Pars plana vitrectomy (PPV) with gas tamponade can be considered a first-line treatment for patients with a rhegmatogenous retinal detachment.1,2 Researchers are now helping to fine-tune these patients’ experiences by showing that positioning patients on their sides gives better contact between the gas bubble and the inferior and anterior retina compared with a prone position.3 The position helps by providing better contact between the tamponade and the inferior retina, the investigators said in their paper.3
The study looked at MRI images of three patients undergoing the procedure (performed by the same surgeon).3 The day following the surgery, doctors measured the volume of intraocular gas and took four orbital MRI scans, each in different head positions: face-up (supine), face down (prone on a massage pillow), flat on the right side and flat on the left side.3 They found that the gas bubble and residual vitreous fluid showed a rapid shift when the patient's head position changed.3 The MRI images demonstrated that with both 70% gas fill and 95% gas fill, lying on the side position can give better support to the inferior retina than lying face-down.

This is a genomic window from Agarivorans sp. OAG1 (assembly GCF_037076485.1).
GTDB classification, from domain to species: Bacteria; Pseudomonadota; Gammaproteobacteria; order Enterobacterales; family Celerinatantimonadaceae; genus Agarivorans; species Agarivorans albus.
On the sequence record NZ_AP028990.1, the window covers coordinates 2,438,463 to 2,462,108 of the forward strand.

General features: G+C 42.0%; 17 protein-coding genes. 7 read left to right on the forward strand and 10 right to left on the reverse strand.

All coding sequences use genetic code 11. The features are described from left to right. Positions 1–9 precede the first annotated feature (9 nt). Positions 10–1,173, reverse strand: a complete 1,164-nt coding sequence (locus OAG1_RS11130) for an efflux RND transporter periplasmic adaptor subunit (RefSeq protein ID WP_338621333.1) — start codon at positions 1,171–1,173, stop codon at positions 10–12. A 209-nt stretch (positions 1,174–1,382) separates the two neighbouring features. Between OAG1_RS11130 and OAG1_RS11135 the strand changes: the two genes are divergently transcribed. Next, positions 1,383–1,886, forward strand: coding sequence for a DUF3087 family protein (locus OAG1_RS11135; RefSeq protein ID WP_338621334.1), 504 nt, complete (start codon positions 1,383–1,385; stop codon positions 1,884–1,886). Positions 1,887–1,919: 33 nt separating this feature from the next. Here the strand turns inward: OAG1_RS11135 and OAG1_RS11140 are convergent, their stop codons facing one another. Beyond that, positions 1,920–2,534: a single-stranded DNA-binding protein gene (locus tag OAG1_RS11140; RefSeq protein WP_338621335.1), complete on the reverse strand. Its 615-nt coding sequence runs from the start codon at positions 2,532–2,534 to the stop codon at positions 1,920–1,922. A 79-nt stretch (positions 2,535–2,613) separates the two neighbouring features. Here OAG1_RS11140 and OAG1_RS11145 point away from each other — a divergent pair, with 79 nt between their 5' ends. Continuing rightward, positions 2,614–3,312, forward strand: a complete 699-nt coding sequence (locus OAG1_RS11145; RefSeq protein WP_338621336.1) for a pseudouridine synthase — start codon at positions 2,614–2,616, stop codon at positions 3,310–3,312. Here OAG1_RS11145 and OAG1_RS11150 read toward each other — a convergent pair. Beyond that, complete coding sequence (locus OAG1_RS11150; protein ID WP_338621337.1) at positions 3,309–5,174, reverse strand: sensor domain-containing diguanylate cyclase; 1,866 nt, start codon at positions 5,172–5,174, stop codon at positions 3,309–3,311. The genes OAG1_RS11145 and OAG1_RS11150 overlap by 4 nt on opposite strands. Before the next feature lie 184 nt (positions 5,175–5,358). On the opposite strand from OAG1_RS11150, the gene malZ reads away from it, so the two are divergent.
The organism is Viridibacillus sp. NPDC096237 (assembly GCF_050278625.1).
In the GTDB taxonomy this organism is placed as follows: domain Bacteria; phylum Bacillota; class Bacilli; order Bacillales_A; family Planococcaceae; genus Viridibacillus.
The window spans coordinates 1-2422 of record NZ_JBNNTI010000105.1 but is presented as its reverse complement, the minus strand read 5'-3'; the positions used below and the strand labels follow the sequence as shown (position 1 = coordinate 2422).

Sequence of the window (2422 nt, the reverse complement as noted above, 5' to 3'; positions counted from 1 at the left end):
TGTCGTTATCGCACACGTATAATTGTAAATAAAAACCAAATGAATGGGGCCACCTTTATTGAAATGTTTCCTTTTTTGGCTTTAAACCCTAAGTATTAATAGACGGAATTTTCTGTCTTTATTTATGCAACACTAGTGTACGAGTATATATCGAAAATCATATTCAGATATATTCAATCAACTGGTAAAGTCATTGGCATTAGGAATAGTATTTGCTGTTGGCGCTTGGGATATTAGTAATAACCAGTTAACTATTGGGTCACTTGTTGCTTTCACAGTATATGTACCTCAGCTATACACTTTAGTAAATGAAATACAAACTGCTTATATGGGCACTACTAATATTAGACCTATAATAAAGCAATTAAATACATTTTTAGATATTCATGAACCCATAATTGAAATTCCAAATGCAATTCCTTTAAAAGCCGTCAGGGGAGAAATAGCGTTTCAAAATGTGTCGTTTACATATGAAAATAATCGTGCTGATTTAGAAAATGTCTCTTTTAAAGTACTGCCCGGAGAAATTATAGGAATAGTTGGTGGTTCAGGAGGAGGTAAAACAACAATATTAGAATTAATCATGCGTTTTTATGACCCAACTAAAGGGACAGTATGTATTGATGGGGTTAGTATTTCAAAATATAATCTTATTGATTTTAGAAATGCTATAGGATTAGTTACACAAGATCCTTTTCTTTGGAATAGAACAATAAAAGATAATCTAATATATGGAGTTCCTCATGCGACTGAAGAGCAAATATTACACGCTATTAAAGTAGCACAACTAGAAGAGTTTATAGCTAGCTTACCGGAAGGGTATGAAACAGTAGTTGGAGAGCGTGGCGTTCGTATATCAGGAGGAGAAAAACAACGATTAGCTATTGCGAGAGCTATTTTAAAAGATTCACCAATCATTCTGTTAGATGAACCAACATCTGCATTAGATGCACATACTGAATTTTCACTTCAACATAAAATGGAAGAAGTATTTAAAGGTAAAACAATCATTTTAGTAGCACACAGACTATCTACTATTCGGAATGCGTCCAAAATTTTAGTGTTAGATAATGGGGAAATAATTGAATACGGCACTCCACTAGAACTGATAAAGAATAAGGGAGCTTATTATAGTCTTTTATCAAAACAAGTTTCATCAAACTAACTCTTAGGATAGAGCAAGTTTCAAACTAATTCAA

Researchers say these images demonstrate the importance of accurate head positioning since a slight change can result in inadequate contact between the anterior inferior retina and the gas bubble.3
Earlier research compared the prone position with the supine position for this same patient population and found that the supine position may provide better tamponade gas coverage for breaks anterior to the equator than the prone position, although they stressed that potential postoperative complications caused by the supine position require careful attention.2
1. Ho J, Liou S, Tsai C, et al. Trends and outcomes of treatment for primary rhegmatogenous retinal detachment: a 9-year nationwide population-based study. Eye (Lond). 2009;23(3):669-75.
2. Gozawa M, Kanamoto M, Ishida S, et al. Evaluation of intraocular gas using magnetic resonance imaging after pars plana vitrectomy with gas tamponade for rhegmatogenous retinal detachment. Sci Reports. 2020;10:521.
3. Hostovsky A, Mandelcorn M, Mandelcorn E. Orbital MRI demonstrates better contact between the gas and the anterior inferior retina in side compared with face-down position. Ophthalmol. April 10, 2020. [Epub ahead of print].